Richard Lloyd

On Tuesday the USPTO published its report on views and recommendations from the public on patent eligible subject matter. The 60-page tome, which goes through the litany of recent changes to section 101 of the US patent statute and details contributions made at the series of public consultations that the agency has carried out over the last year, has much that would be familiar to any keen patent market watcher.

The report is not an advocacy document and is therefore not designed to influence the patent reform debate in one direction or another. But it does conclude that a majority of those who took part in the consultation process favour legislative change to 101. “A call for legislation was particularly strong from the life sciences industry but also had many supporters from computer-related industries,” the PTO wrote. “According to these participants, the [Supreme] Court’s precedent is having such a harmful impact on innovation and business development that a legislative solution is critical.”

More than anything the report reflects the growing level of support for change to what is perhaps the most fundamental part of the patent statute. The three major IP law associations — the Intellectual Property Owners Association (IPO), the American Intellectual Property Lawyers Association (AIPLA) and the IP section of the American Bar Association (ABA) — have all put forward proposed 101 revisions, so legislators certainly have a lot to work with. But what are the chances of something coming together in a bill? As ever with Washington politics, it’s complicated. There is, of course, the fact that Congress has plenty on its mind right now in the form of healthcare and then a likely attempt at tax reform. But there’s also a very different patent landscape to contend with as different constituencies shift their priorities.  

Here’s how former Chief Judge of the Federal Circuit Paul Michel sees the lie of the land: “All three patent association proposals signal useful contributions but none can gather enough support. Even if they are somehow merged, building momentum will prove challenging. My guess is that the ultimately passable text is yet to be written. It is clear to me, however, that there is no higher priority for rescuing the faltering American patent system and forestalling further decline.”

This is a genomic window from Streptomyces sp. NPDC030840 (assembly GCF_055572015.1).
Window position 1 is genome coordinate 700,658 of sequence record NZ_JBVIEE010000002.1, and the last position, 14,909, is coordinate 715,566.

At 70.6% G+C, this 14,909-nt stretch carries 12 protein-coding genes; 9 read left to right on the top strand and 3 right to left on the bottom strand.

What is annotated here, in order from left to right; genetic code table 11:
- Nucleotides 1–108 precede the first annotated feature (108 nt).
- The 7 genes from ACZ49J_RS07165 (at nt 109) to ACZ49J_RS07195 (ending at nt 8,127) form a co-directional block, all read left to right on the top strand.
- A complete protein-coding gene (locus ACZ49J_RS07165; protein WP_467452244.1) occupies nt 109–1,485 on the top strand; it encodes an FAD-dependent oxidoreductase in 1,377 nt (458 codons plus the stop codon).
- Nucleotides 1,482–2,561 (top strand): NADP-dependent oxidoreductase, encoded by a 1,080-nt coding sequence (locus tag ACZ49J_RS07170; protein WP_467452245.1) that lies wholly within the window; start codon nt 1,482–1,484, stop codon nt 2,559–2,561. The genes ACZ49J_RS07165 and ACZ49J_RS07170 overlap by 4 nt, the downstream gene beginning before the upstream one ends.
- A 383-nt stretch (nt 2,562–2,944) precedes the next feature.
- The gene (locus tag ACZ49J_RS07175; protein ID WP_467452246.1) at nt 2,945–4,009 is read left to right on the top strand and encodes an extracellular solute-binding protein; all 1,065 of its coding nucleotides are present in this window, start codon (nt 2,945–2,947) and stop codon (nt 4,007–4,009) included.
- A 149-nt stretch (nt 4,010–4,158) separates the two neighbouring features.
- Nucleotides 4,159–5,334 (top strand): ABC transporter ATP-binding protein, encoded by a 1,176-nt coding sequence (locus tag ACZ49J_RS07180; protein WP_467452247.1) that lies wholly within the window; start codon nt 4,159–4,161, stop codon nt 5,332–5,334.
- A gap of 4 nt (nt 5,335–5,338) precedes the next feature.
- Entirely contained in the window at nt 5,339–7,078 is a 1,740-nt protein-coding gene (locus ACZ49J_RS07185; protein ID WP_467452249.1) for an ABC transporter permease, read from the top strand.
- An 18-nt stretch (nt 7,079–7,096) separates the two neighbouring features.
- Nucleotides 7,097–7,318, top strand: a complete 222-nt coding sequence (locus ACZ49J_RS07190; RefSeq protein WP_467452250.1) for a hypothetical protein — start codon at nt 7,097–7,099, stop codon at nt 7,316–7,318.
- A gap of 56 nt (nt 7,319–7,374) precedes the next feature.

In the meantime Michel suggests that the PTO itself could be playing a more active role. “It could improve matters by revising its guidance, supervision, and training for examiners,” he says. “At present, most examiners are over-extending Alice and needlessly so, adding undue delay and excess costs to inventors with proper applications. The Director needs to assert stronger leadership here."

The urgent need for change that Michel highlights is undoubtedly being felt most deeply in the life sciences field. According to the PTO’s report, the Supreme Court’s decision not to grant cert in Sequenom v Ariosa Diagnostics, a 101 case where a medical diagnostic technique for detecting genetic conditions in a foetus from a mother’s blood was ruled to be unpatentable, has convinced many in the sector that change is only possible through legislation rather than the courts.

Some observers have picked up on this to suggest the most likely path to elgibility reform. “If there is a case for narrowing 101, it is in medical diagnostics, and that is also where the opposition is likely to be weakest, so that is where I think reformers should focus their efforts,” comments Stanford law professor Mark Lemley.    

So where does this leave tech? Beyond seeking more changes on venue, some parts of the community that were once pushing hardest for reform and threw their weight behind bills like the Innovation Act, are now urging caution when it comes to tinkering with the patent system. That much was clear at a recent hearing of the courts, IP and the Internet subcommittee — part of the House of Representatives Judiciary Committee — when Julie Samuels of tech advocacy group Engine claimed that recent changes to 101 and the rise of inter partes reviews were helping to improve patent quality and suggested that there was no need for legislative changes.

One key issue that continues to motivate many tech companies is venue - even after the Supreme Court re-wrote the rules on just where patent owners can bring cases in TC Heartland. The fact that defendants can still be sued where they have “a regular and established place of business” leaves a significant grey area and recent rules proposed by Judge Gilstrap in East Texas to add some clarity have been sharply criticised.

There’s also the politics of this to consider. Arguably no other members of Congress have pushed as hard for broad-based reform over the last four years as Bob Goodlatte and Darrell Issa, but both may now face the prospect of losing their central roles in the patent debate. Goodlatte’s term as chair of the House Judiciary Committee is due to finish at the end of this Congress, so has less than two years to run; while Issa, who faced an extremely competitive race in the last election in his California district, is likely to see a strong challenge in 2018. By the time patent reform again moves towards the top of the Congressional to-do list the personalities and main issues could look very different.